Systemic metastasis of cancer cells in nude mouse model. EGFP labeled breast cancer cell line MB231 and melanoma cell line C8161 were transfected with vectors expressing control shRNA or filamin-A targeting shRNA. Stable clones with filamin-A expression or filamin-A knock-down were isolated. Log-phase cells were injected into left ventricles of nude mice and body weight of injected mice were monitored weekly as shown in panel A. Four and eight weeks after injection, the mice inoculated with MB231-Con and C8161-Con displayed significant body weight loss (*p<0.05). Live images with EGFP marker were taken from anesthetic mice 8 weeks after injection for MB231 cells and 4 weeks for C8161 cells as shown in panel B. Hot spots of suspect tumor metastases were labeled with arrows and arrow heads for mouse injected with MB231-con and C8161-con cells respectively. Panel C shows the representative images of 94 μm sections proximal to distal physis. Panel D shows the quantitative analysis of physis wall thickness, which reduced significantly in mice with MB231-con tumor cells inoculation than in those injected with MB231-KD cells (p=0.022).
The bone marrow is one of the homing sites after intracardiac inoculation of metastatic breast cancer MDA-MB231. Since the growth of metastatic tumor cells and osteolytic lesions were more easily observed in the regions close to growth plate of distal physis , we collected femurs from sacrificed mice and measured the wall thickness of distal femur after 3D image reconstruction. Shown in Figure 4C are the representative images of 94 μm sections proximal to distal physis, and a significant decrease in wall thickness can be observed in femurs from mice injected with MB231-con cells as indicated by arrow in the panel, when compared with that of the MB231-KD cells. We further measured the distal physis wall thickness from 20 continuous images for each femur and quantitative data are shown in Figure 4D. The average physis wall thickness is 147.93µm and 227.55µm for mice injected with MB231-con and MB231-KD cells, respectively. Thus, a significant wall thickness reduction (~35%) was observed in mice with filamin-A wild type cells (MB231-con) injection compared with those inoculated with filamin-A deficient cells (MB231-KD) (p=0.022). However, there was no significant difference in femur wall thickness at regions away from growth plate in mice injected with different cells (Supplementary Material: Figure S1), suggesting these animals were in similar age and metastatic tumor cells were less likely homing at these regions of the femur. Therefore, in agreement with in vivo fluorescent imaging data (Figure 4A and 4B), bone µCT scanning results further demonstrate that tumor cells with filamin-A expression have stronger potential to form metastases in nude mice xenograft model.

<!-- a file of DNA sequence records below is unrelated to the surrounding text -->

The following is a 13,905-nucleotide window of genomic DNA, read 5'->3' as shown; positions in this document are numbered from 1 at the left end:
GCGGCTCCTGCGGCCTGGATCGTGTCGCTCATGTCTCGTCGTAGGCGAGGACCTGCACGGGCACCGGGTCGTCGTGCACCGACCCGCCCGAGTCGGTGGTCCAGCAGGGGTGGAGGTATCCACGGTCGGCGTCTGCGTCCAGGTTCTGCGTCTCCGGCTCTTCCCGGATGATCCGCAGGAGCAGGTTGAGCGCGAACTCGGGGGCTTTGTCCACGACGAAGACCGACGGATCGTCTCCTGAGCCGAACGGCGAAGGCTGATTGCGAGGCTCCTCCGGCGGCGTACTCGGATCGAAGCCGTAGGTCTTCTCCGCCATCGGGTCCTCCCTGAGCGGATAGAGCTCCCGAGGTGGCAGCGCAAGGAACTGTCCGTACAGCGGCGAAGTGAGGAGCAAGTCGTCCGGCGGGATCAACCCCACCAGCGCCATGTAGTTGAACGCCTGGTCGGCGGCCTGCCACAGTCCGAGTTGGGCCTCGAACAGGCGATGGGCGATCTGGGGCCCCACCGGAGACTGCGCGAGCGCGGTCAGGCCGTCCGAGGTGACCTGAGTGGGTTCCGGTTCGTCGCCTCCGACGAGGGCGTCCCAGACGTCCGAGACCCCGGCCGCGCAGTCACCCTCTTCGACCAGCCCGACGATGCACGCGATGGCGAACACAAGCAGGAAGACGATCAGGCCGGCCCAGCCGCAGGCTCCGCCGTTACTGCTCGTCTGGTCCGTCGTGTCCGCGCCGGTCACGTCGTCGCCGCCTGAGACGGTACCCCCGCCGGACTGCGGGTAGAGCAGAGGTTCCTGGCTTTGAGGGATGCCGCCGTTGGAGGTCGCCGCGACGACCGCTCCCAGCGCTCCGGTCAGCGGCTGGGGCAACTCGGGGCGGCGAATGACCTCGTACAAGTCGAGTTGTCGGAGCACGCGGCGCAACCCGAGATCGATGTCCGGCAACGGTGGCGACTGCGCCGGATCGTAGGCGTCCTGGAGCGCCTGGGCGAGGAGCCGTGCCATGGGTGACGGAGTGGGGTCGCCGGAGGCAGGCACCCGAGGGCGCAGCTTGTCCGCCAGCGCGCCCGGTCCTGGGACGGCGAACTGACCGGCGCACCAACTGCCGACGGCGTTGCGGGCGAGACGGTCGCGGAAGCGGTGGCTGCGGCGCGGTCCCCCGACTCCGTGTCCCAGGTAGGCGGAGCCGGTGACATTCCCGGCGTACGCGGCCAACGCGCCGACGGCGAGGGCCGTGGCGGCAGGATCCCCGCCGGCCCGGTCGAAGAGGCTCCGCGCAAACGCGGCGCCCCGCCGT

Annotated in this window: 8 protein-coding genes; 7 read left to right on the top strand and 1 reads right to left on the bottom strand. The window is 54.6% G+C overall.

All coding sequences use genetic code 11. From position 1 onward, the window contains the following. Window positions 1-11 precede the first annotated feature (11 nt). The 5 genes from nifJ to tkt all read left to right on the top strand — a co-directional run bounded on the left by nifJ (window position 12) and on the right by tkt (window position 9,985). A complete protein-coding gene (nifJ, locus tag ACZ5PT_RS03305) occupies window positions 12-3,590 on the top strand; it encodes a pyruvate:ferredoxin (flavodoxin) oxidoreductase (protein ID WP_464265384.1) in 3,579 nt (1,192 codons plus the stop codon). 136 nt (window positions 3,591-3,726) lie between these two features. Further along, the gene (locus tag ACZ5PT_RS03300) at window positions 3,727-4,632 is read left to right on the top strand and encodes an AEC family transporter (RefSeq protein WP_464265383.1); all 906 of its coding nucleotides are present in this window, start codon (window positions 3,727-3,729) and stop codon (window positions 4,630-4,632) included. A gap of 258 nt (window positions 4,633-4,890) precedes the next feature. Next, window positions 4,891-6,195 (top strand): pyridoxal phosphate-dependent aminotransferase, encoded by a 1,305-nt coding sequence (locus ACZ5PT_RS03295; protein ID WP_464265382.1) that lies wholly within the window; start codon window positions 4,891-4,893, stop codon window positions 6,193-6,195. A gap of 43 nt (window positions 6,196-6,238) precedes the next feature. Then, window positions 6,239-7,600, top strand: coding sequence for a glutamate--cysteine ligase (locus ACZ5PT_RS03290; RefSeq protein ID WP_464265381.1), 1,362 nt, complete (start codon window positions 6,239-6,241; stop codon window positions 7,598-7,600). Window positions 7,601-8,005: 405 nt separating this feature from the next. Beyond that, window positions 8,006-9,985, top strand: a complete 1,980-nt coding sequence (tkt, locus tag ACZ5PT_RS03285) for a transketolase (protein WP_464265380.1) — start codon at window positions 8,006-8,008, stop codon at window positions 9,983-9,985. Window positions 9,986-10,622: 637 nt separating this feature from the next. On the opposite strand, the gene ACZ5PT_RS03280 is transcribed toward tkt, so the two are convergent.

Figures 1-4 have suggested that inhibition of filamin-A reduces cancer cell mobility and invasiveness, and decreases the metastatic potential. To directly validate this conclusion with clinical evidence, we performed IHC staining of filamin-A on a panel of paraffin-embedded breast cancer tissue-array. This array contains a duplicated set of breast cancer tissues of 158 cases of stage I/II breast cancers. The details of patient recruitment, treatment history, and follow-up of these patients were described previously . Of the tissue array slides stained, 153 cases provided reliable information on filamin-A expression status. A case was scored as filamin-A negative only when the positively stained cancer epithelial cells account for less than 25% of the total cancer tissue area excluding the stromal regions (examples shown in Figure 5B). Based on the scoring by two independent pathologists, 92 out of 153 cases were filamin-A negative, and 61 were positive. When number of cases was plotted against the years of patient survival without distant metastasis as shown in Figure 5A, filamin-A negative breast cancer patients have significantly better survival than the filamin-A positive ones (p<0.05). This observation suggests that lack of filamin-A expression is associated with better survival due to lack of distant metastasis. It further supports the concept that lack-of-filamin-A may be used as a prognostic marker for lower risk of breast cancer metastasis, and inhibition of filamin-A may reduce cancer metastasis for filamin-A positive cancers.